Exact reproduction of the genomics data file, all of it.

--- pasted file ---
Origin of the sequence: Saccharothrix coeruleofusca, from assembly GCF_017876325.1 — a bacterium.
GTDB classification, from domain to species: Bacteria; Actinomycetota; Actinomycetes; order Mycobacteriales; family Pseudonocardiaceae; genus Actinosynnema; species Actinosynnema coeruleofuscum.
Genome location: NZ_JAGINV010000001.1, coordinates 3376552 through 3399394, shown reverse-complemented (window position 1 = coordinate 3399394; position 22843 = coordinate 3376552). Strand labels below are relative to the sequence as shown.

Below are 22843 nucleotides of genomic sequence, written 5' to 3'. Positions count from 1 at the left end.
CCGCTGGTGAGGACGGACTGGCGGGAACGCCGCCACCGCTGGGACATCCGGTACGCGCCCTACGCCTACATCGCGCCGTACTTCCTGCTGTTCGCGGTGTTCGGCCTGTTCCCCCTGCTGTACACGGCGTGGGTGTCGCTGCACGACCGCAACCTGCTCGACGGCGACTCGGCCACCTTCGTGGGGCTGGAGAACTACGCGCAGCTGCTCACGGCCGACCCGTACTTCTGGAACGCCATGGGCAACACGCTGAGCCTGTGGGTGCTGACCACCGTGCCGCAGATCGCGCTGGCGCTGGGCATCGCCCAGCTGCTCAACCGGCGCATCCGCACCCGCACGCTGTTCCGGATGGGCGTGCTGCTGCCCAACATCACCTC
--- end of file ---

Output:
Origin of the sequence: Saccharothrix coeruleofusca, from assembly GCF_017876325.1 — a bacterium.
GTDB classification, from domain to species: Bacteria; Actinomycetota; Actinomycetes; order Mycobacteriales; family Pseudonocardiaceae; genus Actinosynnema; species Actinosynnema coeruleofuscum.
Genome location: NZ_JAGINV010000001.1, coordinates 3376552 through 3399394, shown reverse-complemented (window position 1 = coordinate 3399394; position 22843 = coordinate 3376552). Strand labels below are relative to the sequence as shown.

Below are 22843 nucleotides of genomic sequence, written 5' to 3'. Positions count from 1 at the left end.
CCGCTGGTGAGGACGGACTGGCGGGAACGCCGCCACCGCTGGGACATCCGGTACGCGCCCTACGCCTACATCGCGCCGTACTTCCTGCTGTTCGCGGTGTTCGGCCTGTTCCCCCTGCTGTACACGGCGTGGGTGTCGCTGCACGACCGCAACCTGCTCGACGGCGACTCGGCCACCTTCGTGGGGCTGGAGAACTACGCGCAGCTGCTCACGGCCGACCCGTACTTCTGGAACGCCATGGGCAACACGCTGAGCCTGTGGGTGCTGACCACCGTGCCGCAGATCGCGCTGGCGCTGGGCATCGCCCAGCTGCTCAACCGGCGCATCCGCACCCGCACGCTGTTCCGGATGGGCGTGCTGCTGCCCAACATCACCTC